King Kong vs. Godzilla is yet another step away from the original themes of Gojira. What's most surprising about this is that director Ishiro Honda is once again at the helm, so it's a bit of a wonder that he allowed his monster to be cheapened like this. I think one of the biggest things contributing to the lighter feel of this one is that this is both monsters' first appearance in color. There's something about black and white that can make a horror movie that much more effective. Even the Godzilla costume itself seemed a lot less imposing. As is always the case, things are a lot scarier when you can't quite make it out clearly. King Kong's appearance was pretty bad as well. Since this was a Toho picture, the stop motion animation used for the previous King Kong movies were replaced with a guy in a suit. And what an ugly suit it was too. It wouldn't have been so bad if they could have animated the face a little, but instead it's just a regular run-of-the-mill mask. The budget was in considerable damage from the get-go however, since Toho had to pay a pretty penny just to get permission to use Kong, so a few corners had to be cut. Still, this isn't one of those "so cheap it's pitiful" movies, since the battles between King Kong and Godzilla are a done quite well. Even the octopus attack was a nice sight to see.

I already mentioned King Kong was given a few new tricks to be considered a worth adversary of Godzilla. After all, it's made known more than once here that Godzilla is a super-monster created by radiation, where Kong is just a large animal. The first step they took was doubling Kong's size to match Godzilla's. Hell, he still stood a head shorter than the lizard. The original King Kong probably came to Godzilla's waist, I have no problem with this. Plus, instead of being a large gorilla, he's more of a gorilla-man here. Remember, it's a guy in a suit here, so it'd be a bit difficult for him to walk around on all fours. However, they made up for it by putting Shoichi Hirose in the monkey suit. Hirose's performance included running around with his arms up, or hunching over so his knuckles dragged the ground. Sure, it's a bit more reminiscent of a chimp than a gorilla, but hey, you do what you gotta do. No complaints from me about this either. However, the third major addition is the one I have a problem with. Kind of kicking their own story in the teeth, Kong becomes supercharged by electricity. I have never seen a natural animal that gets stronger when you put a million volts through it. And like I said before, if you want to advertise Godzilla against King Kong, you can't really go around recreating the monsters. Neither of the two Kong movies before this, nor any of the four after it (including Toho's own King Kong Escapes) make any mention of this power. Maybe I'm making too much out of nothing, but to me it'd be like if Ronny Yu gave Jason Voorhees laser vision.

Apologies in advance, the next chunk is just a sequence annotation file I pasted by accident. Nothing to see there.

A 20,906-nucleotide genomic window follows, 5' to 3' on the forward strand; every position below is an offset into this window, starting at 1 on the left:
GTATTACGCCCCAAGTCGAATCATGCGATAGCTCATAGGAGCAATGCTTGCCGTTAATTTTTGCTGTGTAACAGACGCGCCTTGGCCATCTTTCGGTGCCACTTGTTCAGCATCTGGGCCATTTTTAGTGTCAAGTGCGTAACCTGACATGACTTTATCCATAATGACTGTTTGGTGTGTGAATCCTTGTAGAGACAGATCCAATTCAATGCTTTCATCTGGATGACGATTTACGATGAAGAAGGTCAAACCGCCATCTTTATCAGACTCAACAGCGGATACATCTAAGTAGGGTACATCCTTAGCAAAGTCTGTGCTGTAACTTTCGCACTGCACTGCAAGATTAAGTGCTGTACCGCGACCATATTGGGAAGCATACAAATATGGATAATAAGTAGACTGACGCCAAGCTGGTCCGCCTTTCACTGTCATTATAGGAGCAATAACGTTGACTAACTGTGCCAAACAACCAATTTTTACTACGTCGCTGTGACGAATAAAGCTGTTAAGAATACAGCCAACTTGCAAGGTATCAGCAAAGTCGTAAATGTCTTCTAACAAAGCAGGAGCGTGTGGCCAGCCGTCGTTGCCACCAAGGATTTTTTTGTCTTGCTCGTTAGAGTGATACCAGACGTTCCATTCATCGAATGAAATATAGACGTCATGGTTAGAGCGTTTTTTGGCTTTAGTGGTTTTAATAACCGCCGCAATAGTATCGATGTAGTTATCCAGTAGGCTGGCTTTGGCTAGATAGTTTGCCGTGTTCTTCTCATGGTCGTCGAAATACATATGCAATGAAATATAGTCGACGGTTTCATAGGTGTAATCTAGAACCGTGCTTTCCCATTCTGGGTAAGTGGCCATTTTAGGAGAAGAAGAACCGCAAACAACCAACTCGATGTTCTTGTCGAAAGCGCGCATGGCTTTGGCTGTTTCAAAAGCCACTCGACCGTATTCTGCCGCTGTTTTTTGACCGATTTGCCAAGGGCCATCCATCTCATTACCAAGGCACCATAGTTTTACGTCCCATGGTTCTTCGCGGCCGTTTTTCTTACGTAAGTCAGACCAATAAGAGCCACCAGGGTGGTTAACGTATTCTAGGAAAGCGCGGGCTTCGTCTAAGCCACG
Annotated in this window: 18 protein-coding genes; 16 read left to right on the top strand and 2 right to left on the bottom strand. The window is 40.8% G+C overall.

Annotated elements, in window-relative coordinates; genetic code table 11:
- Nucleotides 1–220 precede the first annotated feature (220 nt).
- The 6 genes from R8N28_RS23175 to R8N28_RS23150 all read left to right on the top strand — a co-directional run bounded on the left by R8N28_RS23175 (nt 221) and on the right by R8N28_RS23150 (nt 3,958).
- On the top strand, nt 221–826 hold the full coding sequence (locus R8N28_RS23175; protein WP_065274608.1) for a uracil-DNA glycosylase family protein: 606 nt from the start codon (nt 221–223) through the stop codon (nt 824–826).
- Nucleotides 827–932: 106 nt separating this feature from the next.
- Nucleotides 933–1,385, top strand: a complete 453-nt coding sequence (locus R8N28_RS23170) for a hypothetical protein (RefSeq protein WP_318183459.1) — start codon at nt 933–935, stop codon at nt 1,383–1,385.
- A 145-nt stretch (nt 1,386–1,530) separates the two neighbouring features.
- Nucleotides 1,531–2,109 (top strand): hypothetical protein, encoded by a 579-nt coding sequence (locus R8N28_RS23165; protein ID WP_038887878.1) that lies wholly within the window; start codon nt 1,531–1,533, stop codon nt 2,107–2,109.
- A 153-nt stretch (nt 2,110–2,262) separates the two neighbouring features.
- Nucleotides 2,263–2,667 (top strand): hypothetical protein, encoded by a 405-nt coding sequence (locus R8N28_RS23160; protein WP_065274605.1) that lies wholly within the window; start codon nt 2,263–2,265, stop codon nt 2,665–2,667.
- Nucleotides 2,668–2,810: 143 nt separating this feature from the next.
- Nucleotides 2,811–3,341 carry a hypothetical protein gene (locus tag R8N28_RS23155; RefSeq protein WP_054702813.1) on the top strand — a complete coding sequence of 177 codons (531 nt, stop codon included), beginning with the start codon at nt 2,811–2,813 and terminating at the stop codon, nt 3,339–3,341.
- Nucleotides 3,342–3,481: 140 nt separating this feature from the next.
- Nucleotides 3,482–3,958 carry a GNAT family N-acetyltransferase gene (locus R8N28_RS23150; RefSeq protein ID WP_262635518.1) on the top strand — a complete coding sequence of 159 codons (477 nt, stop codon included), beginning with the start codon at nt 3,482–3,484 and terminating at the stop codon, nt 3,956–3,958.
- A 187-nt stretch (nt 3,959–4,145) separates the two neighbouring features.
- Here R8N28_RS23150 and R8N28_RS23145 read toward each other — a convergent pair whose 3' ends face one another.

The pacing was another gripe I had. There were a few scenes that could have easily been shaved down. The military setting up their traps and weapons were long processes, and we got to see every step of the way. A few cut scenes here and there could have quickened things up nicely. My final complaint is the shortage of actual fighting between Godzilla and Kong. They meet once about two thirds of the way through, which is a quick minute long affair, and then again at the finale, a battle which lasts about ten minutes. Still, that's not to say the rest of the movie is boring, I just would have liked to see the two going at it a bit longer, since when they did throw down for those final ten minutes it was damned good. But like Godzilla Raids Again, this is another step in the transition between "Godzilla's attacking, how do we stop him?" to "Godzilla is gonna fight another monster!" so its forgivable.